Antonio Toral: “For the rapid recovery of the Sierra Larga, it will be necessary to act as soon as possible”

“The forest has a natural capacity, but it can be benefited by the creation of massifs of logs and partial removal of dead wood”


We are all a little poorer since last Saturday, August 27, the last big forest fire we had to suffer this year in Jumilla broke out in the Sierra Larga, and which is added to that which occurred only two weeks before in the district of La Patoja, halfway between the territories of Jumilla and Hellín and the regions of Murcia and Albacete.


The fire

The Sierra Larga fire has become the worst so far this year in the Murcia region. A devastating fire, started by a lightning strike during an electrical storm the night before, which lay dormant in the early hours of the day until, in the middle of that fateful Saturday, it finally manifested itself. It is difficult to understand that something like this could happen, that nature itself, and in such a capricious way, could initiate such devastation, but the pine on which the lightning fell was quickly identified, and there was no doubt as to the causes of the beginning of this fatal ecological catastrophe.



From this point on the fire progressed slowly in its first moments, as it was hardly pushed by the prevailing winds, which in these preludes to the disaster were not too pronounced or intense. But the context of climate change and global warming that we are suffering and experiencing with unusual intensity and never seen or known before has decisively contributed to changing the course of a fire that, like so many others—which in other years and seasons they even do not go beyond public opinion, as they remain in the near future, when they can be controlled and extinguished in their first moments – eventually became a large-scale forest fire that exceeded the capacity of the media, which with all possible speed and force they appeared in the first moments at the scene of the accident.


“Unstoppable Hell”

The general desiccation condition of the vegetation, the high prevailing temperatures and the strong convection currents generated by the fire itself – stronger as it continued to grow – were the perfect breeding ground for this incipient fire, which eventually turned into after a few hours in an unstoppable hell of destruction and also of anxiety. But even so, nature itself, when this devastating scenario was at its most apocalyptic and it seriously threatened to spread to the neighboring mountain ranges of Santa Ana and Sopalmo and the nearby area of ​​Hornillo, wanted to provide a window of opportunity to the numerous media that were working with the entire intensity and force possible at the scene, and a sudden and unexpected change in the direction of the wind – which shifted from a south-west to a north-east direction – allowed a direct and simultaneous attack by land and air assets on the active and dangerous front of the fire, which made it possible stopping the disaster — or a bigger disaster — and by 5:45 p.m. on that fateful Saturday in August, the media on the ground were already confident that the fire would be stabilized and thus avoid the worst-case scenario.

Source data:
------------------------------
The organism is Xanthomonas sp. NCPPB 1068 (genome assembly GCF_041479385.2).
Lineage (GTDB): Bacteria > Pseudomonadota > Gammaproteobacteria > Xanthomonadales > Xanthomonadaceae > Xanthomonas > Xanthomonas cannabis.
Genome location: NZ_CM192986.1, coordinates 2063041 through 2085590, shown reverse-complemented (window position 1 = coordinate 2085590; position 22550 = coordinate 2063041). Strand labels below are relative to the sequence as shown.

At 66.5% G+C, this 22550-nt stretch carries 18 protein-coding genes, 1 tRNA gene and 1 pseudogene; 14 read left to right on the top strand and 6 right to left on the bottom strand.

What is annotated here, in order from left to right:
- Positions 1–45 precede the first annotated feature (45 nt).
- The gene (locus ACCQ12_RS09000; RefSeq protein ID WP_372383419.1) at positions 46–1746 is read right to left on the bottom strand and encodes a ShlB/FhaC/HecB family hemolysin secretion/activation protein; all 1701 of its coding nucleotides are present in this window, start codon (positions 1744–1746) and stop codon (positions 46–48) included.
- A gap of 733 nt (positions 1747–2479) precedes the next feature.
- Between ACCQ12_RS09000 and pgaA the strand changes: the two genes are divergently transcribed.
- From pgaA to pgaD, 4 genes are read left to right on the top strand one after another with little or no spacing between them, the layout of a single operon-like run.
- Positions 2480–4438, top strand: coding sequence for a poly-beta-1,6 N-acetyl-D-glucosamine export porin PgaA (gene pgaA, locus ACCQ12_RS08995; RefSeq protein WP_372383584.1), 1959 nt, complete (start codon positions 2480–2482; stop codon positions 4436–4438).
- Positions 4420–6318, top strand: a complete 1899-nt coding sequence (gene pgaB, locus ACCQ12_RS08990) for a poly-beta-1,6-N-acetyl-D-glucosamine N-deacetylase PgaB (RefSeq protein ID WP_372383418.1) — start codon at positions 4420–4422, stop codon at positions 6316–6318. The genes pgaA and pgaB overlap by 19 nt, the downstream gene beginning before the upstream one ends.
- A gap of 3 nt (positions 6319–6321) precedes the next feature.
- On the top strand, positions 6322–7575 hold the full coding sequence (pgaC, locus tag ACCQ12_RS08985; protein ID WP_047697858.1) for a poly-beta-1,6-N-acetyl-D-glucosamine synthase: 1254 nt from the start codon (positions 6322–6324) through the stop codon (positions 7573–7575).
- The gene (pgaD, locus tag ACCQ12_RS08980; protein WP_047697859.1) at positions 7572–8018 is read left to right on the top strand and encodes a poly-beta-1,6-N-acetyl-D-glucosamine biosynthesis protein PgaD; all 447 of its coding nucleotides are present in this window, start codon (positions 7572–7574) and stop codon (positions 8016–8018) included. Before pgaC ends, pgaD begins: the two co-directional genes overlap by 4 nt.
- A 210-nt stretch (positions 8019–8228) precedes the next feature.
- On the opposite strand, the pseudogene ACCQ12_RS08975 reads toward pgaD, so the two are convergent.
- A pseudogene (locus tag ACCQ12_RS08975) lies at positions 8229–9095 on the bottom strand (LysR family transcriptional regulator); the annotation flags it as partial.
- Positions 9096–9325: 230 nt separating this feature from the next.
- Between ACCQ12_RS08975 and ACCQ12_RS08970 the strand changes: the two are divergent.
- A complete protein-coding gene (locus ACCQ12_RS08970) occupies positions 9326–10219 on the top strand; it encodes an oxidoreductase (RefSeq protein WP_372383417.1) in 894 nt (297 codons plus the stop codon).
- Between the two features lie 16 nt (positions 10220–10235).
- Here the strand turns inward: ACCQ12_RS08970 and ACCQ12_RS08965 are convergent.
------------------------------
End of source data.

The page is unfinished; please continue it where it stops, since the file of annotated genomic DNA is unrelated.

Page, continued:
There are many more hours of firefighting and stabilization of the perimeter of the fire, which will continue to be active and with small outbreaks until it is deemed extinguished on Thursday, September 1.


410 hectares of Mediterranean forest composed of a beautiful and mature mantle of Aleppo pine and its corresponding undergrowth, formed in turn by esparto, forest oak, mastic, hawthorn, rosemary and thyme mainly, adding to all this the specific communities that inhabit the base of the characteristic vertical walls of the Sierra Larga. And within the fauna, various birds of prey are affected, such as a pair of golden eagles and other species such as foxes, mountain goats, rabbits, hares, badgers, etc.


All this brings with it a number of consequences, such as a serious risk of soil erosion, an apparent loss of biodiversity and a reduction in forest mass, which is now more than ever needed as a CO2 sequestration barrier in the context of devastating droughts and extreme temperatures. Adding to this the loss of landscape and ecological heritage and the consequences this brings to society as a whole.


The actions to be taken are determined by the natural ability of the forest itself to regenerate. This can be mainly facilitated by the creation of strips of trunks in the places most susceptible to erosion and the partial removal of dead wood.
These two actions would be the most important and should be done as soon as possible, because by the time the area starts to regenerate naturally, any action with heavy machinery would already damage or hinder said regeneration.
A regeneration that will take nature no less than 100 years until the devastated forest reaches its former magnificent state, although and as a positive aspect to be considered, in just one year this black that colors the affected areas, and also depending on the rainfall, it should start to take on a pale green color, which should gain intensity over time.

The cycle of life always takes over in the end, and that’s what you’re left with. Man seems to be above everything, but we are nothing more than a tiny and yet transcendent piece in the glass puzzle of our fragile world, the only known one that allows us life and provides us with oxygen. We live in convulsive and uncertain times, but we must reconsider, the crossroads is constant and covers many fronts, and man must be convinced that he must be part of the solution and never more of the problem.
Life will be in constant balance with what surrounds us. Or it won’t. Just.

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